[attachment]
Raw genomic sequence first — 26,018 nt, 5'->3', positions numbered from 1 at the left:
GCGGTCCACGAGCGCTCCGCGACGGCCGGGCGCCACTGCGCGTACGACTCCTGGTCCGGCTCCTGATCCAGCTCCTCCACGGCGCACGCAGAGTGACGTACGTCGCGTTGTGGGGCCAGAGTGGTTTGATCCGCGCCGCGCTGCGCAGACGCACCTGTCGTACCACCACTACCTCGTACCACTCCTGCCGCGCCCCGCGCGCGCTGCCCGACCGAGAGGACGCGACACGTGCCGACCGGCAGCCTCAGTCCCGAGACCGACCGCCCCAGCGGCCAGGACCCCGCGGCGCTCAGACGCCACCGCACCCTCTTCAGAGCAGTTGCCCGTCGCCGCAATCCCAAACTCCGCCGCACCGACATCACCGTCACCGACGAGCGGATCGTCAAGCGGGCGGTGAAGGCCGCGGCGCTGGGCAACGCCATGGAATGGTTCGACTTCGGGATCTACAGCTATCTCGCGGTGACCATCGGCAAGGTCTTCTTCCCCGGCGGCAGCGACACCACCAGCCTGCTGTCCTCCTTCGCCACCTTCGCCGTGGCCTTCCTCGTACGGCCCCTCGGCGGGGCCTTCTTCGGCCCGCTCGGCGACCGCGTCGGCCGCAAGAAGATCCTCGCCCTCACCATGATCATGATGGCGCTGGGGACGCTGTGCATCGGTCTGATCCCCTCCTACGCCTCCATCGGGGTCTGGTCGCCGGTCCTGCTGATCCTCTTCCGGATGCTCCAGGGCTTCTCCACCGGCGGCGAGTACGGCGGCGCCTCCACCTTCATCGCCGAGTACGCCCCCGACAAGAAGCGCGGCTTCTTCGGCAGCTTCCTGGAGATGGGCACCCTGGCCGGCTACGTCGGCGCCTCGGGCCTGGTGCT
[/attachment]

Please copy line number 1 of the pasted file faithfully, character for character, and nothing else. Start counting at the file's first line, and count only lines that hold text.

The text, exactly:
Raw genomic sequence first — 26,018 nt, 5'->3', positions numbered from 1 at the left: